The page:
Could this Japanese gearbox transform your old British sports car?
In our deepest fantasies of open-topped motoring, in which we cruise a coastal road or carve a canyon in a classic British roadster, there’s one feature that might best be mentally airbrushed out of the picture: the gearbox.
“The Achilles heel of most older cars is the quality of the gear change,” says Tim Henderson of British engineering firm Vitesse.
Whether it’s a Morgan Plus Four, a Triumph TR4 or an MG of any early alphabet description, the gear selection process is often a challenge to be mastered rather than a delight to be savored, and Henderson has an appealing alternative.
It comes in the form of the five-speed manual transmission from the third-generation NC Mazda MX-5 Miata—a car that was designed around the concept of creating a perfect connection between man and machine. Mazda calls this philosophy jinba-ittai (literally translated as “horse and rider as one” and out of it came one of the sweetest shifts ever crafted. Short, sharp throws require fingertips over force, yet still provide tangible mechanical feedback.
Adding a dash of Japanese genius to an old Brit is transformative, says Henderson.
“We engineered a bellhousing to get the gearbox onto the back of an MGB engine. Prior to that, my wife had a drive in the car and said ‘the gearchange is painful, I’m not enjoying this much.’ We put the new gearbox in and she absolutely delighted in it. She wanted it as a daily driver because it transformed the car. And that’s kind of the feedback we get from our customers. We’re giving these cars a new lease of life to be perfectly drivable in traffic with good acceleration, good cruising and a nice quiet gearbox.”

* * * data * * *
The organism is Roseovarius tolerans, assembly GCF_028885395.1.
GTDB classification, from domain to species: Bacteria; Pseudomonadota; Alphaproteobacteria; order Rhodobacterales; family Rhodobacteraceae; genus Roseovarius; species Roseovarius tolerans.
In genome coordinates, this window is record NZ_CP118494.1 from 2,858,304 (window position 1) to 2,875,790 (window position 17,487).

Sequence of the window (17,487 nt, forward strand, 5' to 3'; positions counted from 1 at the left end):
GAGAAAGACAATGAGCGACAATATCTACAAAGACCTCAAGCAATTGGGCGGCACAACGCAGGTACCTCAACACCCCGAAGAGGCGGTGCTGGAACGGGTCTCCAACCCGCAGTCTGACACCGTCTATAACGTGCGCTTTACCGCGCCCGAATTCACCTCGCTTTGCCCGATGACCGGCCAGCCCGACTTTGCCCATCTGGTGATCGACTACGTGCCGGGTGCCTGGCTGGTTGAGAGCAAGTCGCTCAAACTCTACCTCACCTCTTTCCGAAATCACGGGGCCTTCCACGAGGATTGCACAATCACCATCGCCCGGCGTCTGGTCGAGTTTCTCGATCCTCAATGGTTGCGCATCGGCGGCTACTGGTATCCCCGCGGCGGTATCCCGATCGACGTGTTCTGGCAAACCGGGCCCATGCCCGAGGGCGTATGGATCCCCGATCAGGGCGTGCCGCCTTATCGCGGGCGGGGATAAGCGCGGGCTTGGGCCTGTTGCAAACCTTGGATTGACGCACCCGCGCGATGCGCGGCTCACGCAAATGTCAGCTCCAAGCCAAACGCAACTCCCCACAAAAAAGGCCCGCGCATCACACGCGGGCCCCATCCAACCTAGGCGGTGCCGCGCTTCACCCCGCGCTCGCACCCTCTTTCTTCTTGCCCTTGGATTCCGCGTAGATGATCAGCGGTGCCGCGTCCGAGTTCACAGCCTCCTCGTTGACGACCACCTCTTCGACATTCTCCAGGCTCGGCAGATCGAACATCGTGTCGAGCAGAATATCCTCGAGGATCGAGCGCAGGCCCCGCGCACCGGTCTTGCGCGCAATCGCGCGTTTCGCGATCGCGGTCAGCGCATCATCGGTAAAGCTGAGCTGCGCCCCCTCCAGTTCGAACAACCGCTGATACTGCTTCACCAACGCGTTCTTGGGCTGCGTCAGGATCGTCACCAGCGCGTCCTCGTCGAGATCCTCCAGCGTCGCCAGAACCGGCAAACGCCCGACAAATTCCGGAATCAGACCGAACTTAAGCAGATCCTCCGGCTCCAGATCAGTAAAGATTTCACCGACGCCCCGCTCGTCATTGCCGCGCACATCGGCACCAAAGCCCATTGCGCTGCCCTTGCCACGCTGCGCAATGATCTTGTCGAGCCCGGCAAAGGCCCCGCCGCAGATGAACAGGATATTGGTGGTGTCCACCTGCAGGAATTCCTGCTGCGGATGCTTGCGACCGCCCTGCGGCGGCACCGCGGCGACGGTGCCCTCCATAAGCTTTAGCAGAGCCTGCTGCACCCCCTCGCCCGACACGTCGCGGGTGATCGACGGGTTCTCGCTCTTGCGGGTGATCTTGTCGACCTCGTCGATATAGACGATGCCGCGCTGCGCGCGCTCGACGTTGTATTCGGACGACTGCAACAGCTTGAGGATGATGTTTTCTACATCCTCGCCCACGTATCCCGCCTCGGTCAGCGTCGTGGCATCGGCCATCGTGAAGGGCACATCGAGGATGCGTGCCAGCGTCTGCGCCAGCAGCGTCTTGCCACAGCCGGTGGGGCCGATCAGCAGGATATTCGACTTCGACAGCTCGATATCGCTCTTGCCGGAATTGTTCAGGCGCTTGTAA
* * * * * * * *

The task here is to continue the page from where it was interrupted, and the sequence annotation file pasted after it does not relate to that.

Vitesse had previously worked with the likes of Morgan and Caterham to pair the Mazda transmission with the Ford engines used by both British sports car makers. It was a natural fit with the Duratec engine, and also fettled to fit the smaller Sigma unit. Vitesse even somehow managed to make the Miata gearbox gel with the S&S V-twin motorcycle engine of the Morgan Three-Wheeler.
As Morgan moved to BMW power, so Vitesse sought out new opportunities for its adapted Mazda mechanicals and complete kits are now available for owners of the Triumph TR2, TR3, TR4, TR5, TR6, TR7, and TR 8, along with the MGA and MGB, including V-8 versions. Morgan fans are also served with conversions for the 4/4, Plus 4 ,and Plus 8.
The conversion process is “plug and play, with step-by-step instructions,” says Henderson. “If you can change a clutch you can change the gearbox.”
The setup is also completely reversible, and each redesigned ‘box fits snuggly in place of your original, perfectly aligning with existing bolt holes.” Only the MGA requires a small amount of metalwork, with two ears on a crossmember having to be cut. Vitesse supplies replacements that can be welded back on should anyone wish to revert back to the original transmission, “which I honestly doubt very many people will,” says Henderson.
Henderson estimates that around 10,000 of Vitesse’s Miata gearboxes are now slickly shifting in cars around the world. So far, there is not a single documented failure.
“We’ve got it on the back of 4.6-liter V-8s, we’ve got it on the back of supercharged Caterhams,” adds Henderson. “We’ve got it on the V-twin engine, which was breaking 30 mm shafts and belt drives and crank shafts and all sorts, but never broke a gearbox. To date we haven’t had a gearbox fully fail through overloading. Now we don’t want that to be a green flag, because anyone can break anything if they try hard enough, but it is a very durable, very strong gearbox, and it has such a sweet shift.
“The gearbox internals are absolutely 100 percent unchanged and the casing that was made was done from the master CAD drawings. So strength- and durability-wise it’s exactly the same as Mazda’s original.”
Vitesse is currently shipping 40 units per month to the U.S., where they’re for sale through Moss Motors at around $5000. Plenty of British sports car fans in America clearly think the transformation in drivability is worth sacrificing matching-numbers components. Will you be one of them?